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Interview with Sodja Lotker, PQ Artistic Director and the Tribes Curator
1) What makes the Prague Quadrennial unique? What status does it have
on the international theatre scene?
The Prague Quadrennial is unique, and the largest theatre exhibition in the world.
Its uniqueness lies in the spectrum of countries, theatrical disciplines and genres
presented. There is usually work from over 80 countries on display. Since the late
1990s we have focused on broadening the understanding of what scenography/
performance design is (going beyond standard drama, ballet and opera into new
performance genres – site-specific, interventions and installations using a variety
of materials, media and technologies). We have also transformed the Quadrennial
from an exhibition into an event that incorporates hundreds of workshops,
performances, lectures and other events, thus making the PQ unique, vibrant place
of exchange and close encounter for thousands of theatre students and professionals
from a variety of disciplines and from all over the world .
2) How has performance design changed since the first edition of the PQ
in 1967?
I would say that there are two important, radical tendencies that have changed
performance design: one is the leaving of the theatre building to find stages in
variety of public and private spaces. The other one is contemporary dance and
performance, where not much is really built, but the performance designer becomes
an organizer of space and spatial relations; sometimes I call this invisible
3) Has the role played by performance design shifted in the context of the
creation of theatre performances?
The roles of all theatre makers have shifted in contemporary theatre, with the rise of
planned, collective work, in which authorship and copyright are understood
differently. Performance designers further initiate their own artistic projects –
installations, interventions, fashion shows etc. Unfortunately, in more traditional
theatre forms the role of scenographer is still perceived as a certain kind of service
to the play and director, and the role of the stage designer is reserved for men and
costume designer for women. I find this very strange.
4) In what ways would you say that Czech performance design has
changed? Does the current generation have any personalities who have
achieved success abroad like, for example, Josef Svoboda and František
Tröster in the previous century?
Nobody is as famous as Josef Svoboda internationally! I cannot think of any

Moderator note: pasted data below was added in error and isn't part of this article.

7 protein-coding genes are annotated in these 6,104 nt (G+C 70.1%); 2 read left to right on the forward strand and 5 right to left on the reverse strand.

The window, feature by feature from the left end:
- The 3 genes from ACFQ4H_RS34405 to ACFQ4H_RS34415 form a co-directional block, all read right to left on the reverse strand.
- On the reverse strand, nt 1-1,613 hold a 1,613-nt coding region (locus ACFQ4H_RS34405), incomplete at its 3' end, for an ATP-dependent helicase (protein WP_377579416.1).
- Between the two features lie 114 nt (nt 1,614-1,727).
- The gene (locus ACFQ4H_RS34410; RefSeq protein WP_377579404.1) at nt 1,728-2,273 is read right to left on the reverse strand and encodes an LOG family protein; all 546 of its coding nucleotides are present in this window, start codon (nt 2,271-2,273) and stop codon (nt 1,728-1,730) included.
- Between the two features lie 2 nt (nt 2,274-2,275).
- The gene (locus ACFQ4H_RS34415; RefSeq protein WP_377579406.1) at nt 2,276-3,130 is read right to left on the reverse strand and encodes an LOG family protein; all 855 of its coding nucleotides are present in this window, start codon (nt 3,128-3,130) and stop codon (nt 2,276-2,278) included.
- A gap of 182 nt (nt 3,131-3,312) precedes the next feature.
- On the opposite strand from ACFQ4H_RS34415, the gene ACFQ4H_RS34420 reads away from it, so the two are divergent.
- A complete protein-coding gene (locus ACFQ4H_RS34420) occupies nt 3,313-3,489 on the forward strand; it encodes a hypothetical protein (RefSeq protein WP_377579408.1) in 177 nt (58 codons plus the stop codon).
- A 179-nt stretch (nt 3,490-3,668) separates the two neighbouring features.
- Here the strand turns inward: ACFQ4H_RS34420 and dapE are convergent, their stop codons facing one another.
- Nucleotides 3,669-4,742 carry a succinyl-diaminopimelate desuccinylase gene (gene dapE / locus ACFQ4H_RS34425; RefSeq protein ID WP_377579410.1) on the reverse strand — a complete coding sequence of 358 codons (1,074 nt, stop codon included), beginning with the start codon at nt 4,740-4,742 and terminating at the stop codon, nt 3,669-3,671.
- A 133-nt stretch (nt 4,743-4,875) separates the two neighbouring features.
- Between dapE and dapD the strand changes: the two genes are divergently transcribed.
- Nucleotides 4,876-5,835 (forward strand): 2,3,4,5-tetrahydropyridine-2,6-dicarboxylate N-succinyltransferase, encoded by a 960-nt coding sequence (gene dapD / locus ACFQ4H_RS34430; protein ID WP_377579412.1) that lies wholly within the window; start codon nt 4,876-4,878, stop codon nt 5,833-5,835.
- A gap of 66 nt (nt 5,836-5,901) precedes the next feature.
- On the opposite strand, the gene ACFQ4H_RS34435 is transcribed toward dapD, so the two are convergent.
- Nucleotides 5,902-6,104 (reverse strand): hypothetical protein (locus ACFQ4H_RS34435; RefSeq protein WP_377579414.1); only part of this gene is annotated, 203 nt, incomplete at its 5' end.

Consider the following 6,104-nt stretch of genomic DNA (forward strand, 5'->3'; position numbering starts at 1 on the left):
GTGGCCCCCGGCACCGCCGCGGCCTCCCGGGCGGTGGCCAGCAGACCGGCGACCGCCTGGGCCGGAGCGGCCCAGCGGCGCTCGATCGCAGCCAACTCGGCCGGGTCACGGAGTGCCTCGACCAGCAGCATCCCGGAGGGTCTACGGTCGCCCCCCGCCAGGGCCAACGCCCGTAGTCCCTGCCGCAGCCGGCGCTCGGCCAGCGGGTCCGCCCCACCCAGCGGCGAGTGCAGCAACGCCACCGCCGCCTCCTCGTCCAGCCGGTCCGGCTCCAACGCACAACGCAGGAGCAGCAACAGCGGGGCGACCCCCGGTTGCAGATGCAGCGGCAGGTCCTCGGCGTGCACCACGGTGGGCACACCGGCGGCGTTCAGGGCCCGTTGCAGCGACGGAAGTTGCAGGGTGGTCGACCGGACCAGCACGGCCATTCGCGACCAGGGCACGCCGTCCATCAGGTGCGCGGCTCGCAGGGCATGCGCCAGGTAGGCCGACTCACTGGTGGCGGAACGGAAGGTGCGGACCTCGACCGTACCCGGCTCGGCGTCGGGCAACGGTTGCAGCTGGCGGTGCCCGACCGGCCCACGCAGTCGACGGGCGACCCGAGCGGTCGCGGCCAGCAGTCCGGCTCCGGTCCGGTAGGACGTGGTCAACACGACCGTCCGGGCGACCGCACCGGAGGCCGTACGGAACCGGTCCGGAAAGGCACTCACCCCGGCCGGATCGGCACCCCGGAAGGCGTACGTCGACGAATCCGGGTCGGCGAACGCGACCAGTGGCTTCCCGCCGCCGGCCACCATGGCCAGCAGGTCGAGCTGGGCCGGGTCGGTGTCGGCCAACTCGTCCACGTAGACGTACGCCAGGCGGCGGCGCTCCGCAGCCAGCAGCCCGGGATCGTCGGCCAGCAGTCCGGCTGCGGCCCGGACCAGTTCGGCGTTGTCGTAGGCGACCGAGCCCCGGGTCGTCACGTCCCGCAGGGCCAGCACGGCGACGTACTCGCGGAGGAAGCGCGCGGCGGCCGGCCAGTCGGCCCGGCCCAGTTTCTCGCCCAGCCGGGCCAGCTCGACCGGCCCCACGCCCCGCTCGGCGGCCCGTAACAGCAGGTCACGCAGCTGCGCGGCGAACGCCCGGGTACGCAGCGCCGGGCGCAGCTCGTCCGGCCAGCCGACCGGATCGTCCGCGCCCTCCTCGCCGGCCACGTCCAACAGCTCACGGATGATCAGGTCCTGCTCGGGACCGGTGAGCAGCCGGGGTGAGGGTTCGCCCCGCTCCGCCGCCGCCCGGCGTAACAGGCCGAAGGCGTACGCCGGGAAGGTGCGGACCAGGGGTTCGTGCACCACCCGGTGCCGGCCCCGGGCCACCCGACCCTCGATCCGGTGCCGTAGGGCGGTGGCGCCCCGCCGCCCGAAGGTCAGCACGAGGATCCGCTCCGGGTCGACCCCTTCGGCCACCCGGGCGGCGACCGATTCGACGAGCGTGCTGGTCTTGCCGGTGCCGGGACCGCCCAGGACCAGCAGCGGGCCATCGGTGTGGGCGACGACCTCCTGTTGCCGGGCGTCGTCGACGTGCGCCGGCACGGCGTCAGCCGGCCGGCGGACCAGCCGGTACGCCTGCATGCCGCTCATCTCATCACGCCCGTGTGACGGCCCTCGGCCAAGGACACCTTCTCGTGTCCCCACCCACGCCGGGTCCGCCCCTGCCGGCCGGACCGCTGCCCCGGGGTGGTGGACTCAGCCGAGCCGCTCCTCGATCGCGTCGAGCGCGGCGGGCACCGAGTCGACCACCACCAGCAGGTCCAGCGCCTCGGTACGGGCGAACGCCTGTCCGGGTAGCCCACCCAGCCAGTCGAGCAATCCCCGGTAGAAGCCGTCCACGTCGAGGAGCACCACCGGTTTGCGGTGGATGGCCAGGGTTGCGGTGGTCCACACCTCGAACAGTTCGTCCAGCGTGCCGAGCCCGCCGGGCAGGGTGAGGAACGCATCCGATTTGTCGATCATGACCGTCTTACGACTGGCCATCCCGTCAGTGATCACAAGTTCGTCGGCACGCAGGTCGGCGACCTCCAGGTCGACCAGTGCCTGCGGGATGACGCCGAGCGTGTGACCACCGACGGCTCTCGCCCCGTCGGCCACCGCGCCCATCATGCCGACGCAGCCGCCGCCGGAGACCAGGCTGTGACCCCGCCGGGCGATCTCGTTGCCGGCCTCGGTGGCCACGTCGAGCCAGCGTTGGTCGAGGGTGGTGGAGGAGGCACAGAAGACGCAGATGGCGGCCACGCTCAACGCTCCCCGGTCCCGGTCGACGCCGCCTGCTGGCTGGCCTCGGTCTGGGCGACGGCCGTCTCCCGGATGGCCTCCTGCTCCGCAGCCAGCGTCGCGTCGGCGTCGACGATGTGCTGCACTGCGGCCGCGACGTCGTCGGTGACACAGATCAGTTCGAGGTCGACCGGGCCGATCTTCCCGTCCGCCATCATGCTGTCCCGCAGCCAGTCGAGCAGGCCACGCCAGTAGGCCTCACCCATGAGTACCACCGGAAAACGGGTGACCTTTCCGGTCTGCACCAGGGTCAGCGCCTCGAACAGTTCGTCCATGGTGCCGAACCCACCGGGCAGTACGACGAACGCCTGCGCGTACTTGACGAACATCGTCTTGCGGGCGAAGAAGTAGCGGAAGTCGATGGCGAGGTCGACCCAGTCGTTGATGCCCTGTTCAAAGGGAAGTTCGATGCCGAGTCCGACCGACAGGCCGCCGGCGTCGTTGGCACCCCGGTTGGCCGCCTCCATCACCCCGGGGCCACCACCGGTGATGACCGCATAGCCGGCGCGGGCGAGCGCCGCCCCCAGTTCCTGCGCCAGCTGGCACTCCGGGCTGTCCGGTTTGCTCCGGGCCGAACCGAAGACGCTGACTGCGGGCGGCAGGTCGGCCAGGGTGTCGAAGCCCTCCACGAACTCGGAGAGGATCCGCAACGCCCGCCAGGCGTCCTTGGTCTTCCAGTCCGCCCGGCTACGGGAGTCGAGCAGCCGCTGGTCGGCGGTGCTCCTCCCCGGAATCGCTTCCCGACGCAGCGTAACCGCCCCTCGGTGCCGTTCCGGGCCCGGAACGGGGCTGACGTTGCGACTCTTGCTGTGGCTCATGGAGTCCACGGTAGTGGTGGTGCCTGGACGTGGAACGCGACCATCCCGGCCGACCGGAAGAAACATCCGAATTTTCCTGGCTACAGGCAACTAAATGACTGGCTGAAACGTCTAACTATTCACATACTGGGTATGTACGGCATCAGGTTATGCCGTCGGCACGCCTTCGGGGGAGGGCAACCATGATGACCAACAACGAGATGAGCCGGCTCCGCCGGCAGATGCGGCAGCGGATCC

designers from other countries who have been as influential and admired as Josef
However, due to the strong tradition and legacy of (and in spite of) authorities such
as Svoboda and Tröster, there are a great many excellent designers in the Czech
Republic. Just some of my (personal) favorites are Jana Preková, Jan Štěpánek,
Martin Chocholoušek, Martin Černý, Marek Cpin, Kamila Polívková, Antoním Šílar,
Lucia Škandiková, Robert Smolík …
5) The theme of the 13th edition of the PQ 2015 performance design
festival is SharedSpace: Music Weather Politics. How will these themes
manifest themselves in exhibitions?
I wanted to inspire the curators of national selections to think about ´why we do
things´: not to present yet another design for yet another Ibsen or Shakespeare
production, but to tell us about the significance of what performance design ´does´,
how it influences the performance and the audience, in the same way that music,
weather and politics (art, ethics and Mother Nature) deeply influence our lives on a
daily basis. How the work of a designer is influenced by their specific worldview, by
the specific culture or issues with which they are dealing, is, in my opinion, the most
interesting aspect.
6) This is the fifth time that you have worked on preparations for the
Prague Quadrennial, and the second time that you have been the
director. How are you able to influence the PQ concept through your
The influence of the Concept of the Prague Quadrennial (dramaturgical mission
statement that stands at the beginning of each Quadrennial) is very strong. We
aspire to inspire and challenge curators and teams of national selections to think
about performance design in new ways (as both a practice and profession) via
concepts that we propose; at the same time we try to keep all doors and windows
open so that the curators and teams can present issues, concepts and designs that
are important locally. This is a very interesting challenge.
I am, however, proud to say that through our exhibitions, projects and symposia we
have legitimized a whole new way of thinking about scenography in the sense of
form, role, impact.
7) In which respects is PQ 2015 different to previous editions? What
might surprise visitors?
PQ 2015 will be very different spatially: for the first time the main sections (Section
of Countries and Regions and the Student Section) will be spread over several
venues. All of these venues are located in the very center of Prague and have
differing architectural characters. Additionally we have a large number of projects
in public spaces in the center of Prague. I think this will create opportunities for a
greater dialogue with the city and its inhabitants.
We will further have eatable scenography (the Makers Section), hundreds of